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1.
Antimicrob Agents Chemother ; 64(3)2020 Feb 21.
Artículo en Inglés | MEDLINE | ID: mdl-31907183

RESUMEN

Higher chloroquine doses can effectively treat up to 93 to 96% of malaria infections caused by Plasmodium falciparum carrying the resistance-conferring chloroquine resistance transporter (pfcrt) 76T allele. The tolerability of 50 (double the standard dose) and 70 mg/kg total chloroquine doses were assessed in this study. Fifteen 4- to 8-year-old children with uncomplicated malaria were given 10 mg/kg of chloroquine twice daily for 2 days and 5 mg/kg twice daily on the third day. Fifteen additional children were given 5 mg/kg twice daily for 2 more days. Chloroquine concentrations, blood pressure, electrocardiograms (ECGs), parasite density, and adverse events were assessed until day 28. Both dosages were well tolerated, and symptoms resolved by day 3 in parallel with increasing chloroquine concentrations. The median corrected QT (QTc) interval was 12 to 26 ms higher at expected peak concentrations than at day 0 (P < 0.001). Pfcrt 76T was associated with delayed parasite clearance. Day 28 clinical and parasitological responses against P. falciparum with pfcrt 76T were 57% (4/7) and 67% (4/6) after treatment with 50 and 70 mg/kg, respectively. Dosages were well tolerated, and no severe cardiac adverse events occurred. The QTc interval increase was similar to that found in adults taking 25 mg/kg of chloroquine. (This study has been registered at ClinicalTrials.gov under identifier NCT01814423.).

2.
Malar J ; 18(1): 252, 2019 Jul 26.
Artículo en Inglés | MEDLINE | ID: mdl-31349834

RESUMEN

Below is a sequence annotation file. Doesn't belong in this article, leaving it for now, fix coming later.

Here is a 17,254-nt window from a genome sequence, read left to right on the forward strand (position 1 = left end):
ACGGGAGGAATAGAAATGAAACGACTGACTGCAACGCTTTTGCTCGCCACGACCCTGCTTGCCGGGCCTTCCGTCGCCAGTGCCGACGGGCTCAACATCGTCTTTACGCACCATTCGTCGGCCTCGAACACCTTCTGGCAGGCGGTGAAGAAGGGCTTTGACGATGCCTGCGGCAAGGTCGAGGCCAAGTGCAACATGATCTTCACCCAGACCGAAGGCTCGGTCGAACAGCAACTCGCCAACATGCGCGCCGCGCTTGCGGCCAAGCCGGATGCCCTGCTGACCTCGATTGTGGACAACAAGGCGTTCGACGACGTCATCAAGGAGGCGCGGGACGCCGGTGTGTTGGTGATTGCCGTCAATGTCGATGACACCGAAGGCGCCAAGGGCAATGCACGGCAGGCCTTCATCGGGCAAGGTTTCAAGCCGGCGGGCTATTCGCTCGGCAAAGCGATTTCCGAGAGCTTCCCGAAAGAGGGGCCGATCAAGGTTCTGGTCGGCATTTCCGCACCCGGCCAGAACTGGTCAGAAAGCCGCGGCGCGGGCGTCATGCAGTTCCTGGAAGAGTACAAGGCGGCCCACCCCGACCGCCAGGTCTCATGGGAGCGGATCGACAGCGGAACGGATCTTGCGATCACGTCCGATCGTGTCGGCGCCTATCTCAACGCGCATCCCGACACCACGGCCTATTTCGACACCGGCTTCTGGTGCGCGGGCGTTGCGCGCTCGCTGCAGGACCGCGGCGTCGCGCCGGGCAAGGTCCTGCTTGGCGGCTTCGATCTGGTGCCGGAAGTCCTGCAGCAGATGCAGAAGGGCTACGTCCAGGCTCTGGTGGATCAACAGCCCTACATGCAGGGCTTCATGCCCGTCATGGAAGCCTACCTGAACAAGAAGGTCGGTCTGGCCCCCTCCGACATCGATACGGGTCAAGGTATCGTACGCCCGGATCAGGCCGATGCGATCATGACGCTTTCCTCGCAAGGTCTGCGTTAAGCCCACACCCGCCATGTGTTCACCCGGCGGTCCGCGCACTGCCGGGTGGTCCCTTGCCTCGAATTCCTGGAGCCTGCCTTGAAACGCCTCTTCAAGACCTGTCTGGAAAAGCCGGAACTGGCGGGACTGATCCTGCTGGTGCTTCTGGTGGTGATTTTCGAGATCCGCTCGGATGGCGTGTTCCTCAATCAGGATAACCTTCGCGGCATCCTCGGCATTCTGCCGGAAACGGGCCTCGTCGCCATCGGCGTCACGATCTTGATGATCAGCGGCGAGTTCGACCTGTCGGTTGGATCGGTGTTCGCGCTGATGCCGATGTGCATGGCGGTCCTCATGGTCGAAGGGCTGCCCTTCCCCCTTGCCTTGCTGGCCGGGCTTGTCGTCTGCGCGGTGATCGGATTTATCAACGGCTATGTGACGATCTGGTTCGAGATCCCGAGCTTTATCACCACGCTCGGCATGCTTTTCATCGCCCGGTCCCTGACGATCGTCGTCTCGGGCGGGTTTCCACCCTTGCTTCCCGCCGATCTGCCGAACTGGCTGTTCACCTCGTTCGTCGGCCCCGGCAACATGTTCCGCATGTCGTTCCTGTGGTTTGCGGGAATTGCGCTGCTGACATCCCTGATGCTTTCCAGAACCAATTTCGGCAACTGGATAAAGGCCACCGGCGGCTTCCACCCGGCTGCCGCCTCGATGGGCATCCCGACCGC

BACKGROUND: Large-scale surveillance of molecular markers of anti-malarial drug resistance is an attractive method of resistance monitoring, to complement therapeutic efficacy studies in settings where the latter are logistically challenging. METHODS: Between 2014 and 2017, this study sampled malaria rapid diagnostic tests (RDTs), used in routine clinical care, from two health centres in Bissau, Guinea-Bissau. In order to obtain epidemiological insights, RDTs were collected together with patient data on age and sex. A subset of positive RDTs from one of the two sites (n = 2184) were tested for Plasmodium DNA content. Those testing positive for Plasmodium DNA by PCR (n = 1390) were used for library preparation, custom designed dual indexing and next generation Miseq targeted sequencing of Plasmodium falciparum genes pfcrt, pfmdr1, pfdhfr, pfdhps and pfk13. RESULTS: The study found a high frequency of the pfmdr1 codon 86N at 88-97%, a significant decrease of the pfcrt wildtype CVMNK haplotype and elevated levels of the pfdhfr/pfdhps quadruple mutant ranging from 33 to 51% between 2014 and 2017. No polymorphisms indicating artemisinin tolerance were discovered. The demographic data indicate a large proportion of young adults (66%, interquartile range 11-28 years) presenting with P. falciparum infections. While a total of 5532 gene fragments were successfully analysed on a single Illumina Miseq flow cell, PCR-positivity from the library preparation varied considerably from 13 to 87% for different amplicons. Furthermore, pre-screening of samples for Plasmodium DNA content proved necessary prior to library preparation. CONCLUSIONS: This study serves as a proof of concept for using leftover clinical material (used RDTs) for large-scale molecular surveillance, encompassing the inherent complications regarding to methodology and analysis when doing so. Factors such as RDT storage prior to DNA extraction and parasitaemia of the infection are likely to have an effect on whether or not parasite DNA can be successfully analysed, and are considered part of the reason the data yield is suboptimal. However, given the necessity of molecular surveillance of anti-malarial resistance in settings where poor infrastructure, poor economy, lack of educated staff and even surges of political instability remain major obstacles to performing clinical studies, obtaining the necessary data from used RDTs, despite suboptimal output, becomes a feasible, affordable and hence a justifiable method.